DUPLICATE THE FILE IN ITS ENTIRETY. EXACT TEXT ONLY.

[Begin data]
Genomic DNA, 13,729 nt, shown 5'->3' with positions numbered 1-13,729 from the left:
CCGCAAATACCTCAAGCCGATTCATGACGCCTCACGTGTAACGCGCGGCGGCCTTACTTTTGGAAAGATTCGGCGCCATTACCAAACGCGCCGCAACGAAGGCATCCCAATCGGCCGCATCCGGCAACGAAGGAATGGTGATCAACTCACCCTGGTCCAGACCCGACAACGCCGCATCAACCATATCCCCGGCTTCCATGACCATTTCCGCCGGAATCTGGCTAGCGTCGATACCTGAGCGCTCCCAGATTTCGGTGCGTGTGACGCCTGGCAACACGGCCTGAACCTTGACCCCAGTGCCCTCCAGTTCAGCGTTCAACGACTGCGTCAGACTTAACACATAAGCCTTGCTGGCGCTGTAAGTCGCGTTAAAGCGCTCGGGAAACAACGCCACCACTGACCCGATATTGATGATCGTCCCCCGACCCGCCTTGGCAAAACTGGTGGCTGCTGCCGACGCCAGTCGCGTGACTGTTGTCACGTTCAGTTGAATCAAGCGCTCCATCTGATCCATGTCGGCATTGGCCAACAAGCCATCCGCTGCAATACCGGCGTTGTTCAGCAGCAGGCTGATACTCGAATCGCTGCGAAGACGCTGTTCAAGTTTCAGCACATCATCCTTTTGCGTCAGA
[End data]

Genomic DNA, 13,729 nt, shown 5'->3' with positions numbered 1-13,729 from the left:
CCGCAAATACCTCAAGCCGATTCATGACGCCTCACGTGTAACGCGCGGCGGCCTTACTTTTGGAAAGATTCGGCGCCATTACCAAACGCGCCGCAACGAAGGCATCCCAATCGGCCGCATCCGGCAACGAAGGAATGGTGATCAACTCACCCTGGTCCAGACCCGACAACGCCGCATCAACCATATCCCCGGCTTCCATGACCATTTCCGCCGGAATCTGGCTAGCGTCGATACCTGAGCGCTCCCAGATTTCGGTGCGTGTGACGCCTGGCAACACGGCCTGAACCTTGACCCCAGTGCCCTCCAGTTCAGCGTTCAACGACTGCGTCAGACTTAACACATAAGCCTTGCTGGCGCTGTAAGTCGCGTTAAAGCGCTCGGGAAACAACGCCACCACTGACCCGATATTGATGATCGTCCCCCGACCCGCCTTGGCAAAACTGGTGGCTGCTGCCGACGCCAGTCGCGTGACTGTTGTCACGTTCAGTTGAATCAAGCGCTCCATCTGATCCATGTCGGCATTGGCCAACAAGCCATCCGCTGCAATACCGGCGTTGTTCAGCAGCAGGCTGATACTCGAATCGCTGCGAAGACGCTGTTCAAGTTTCAGCACATCATCCTTTTGCGTCAGA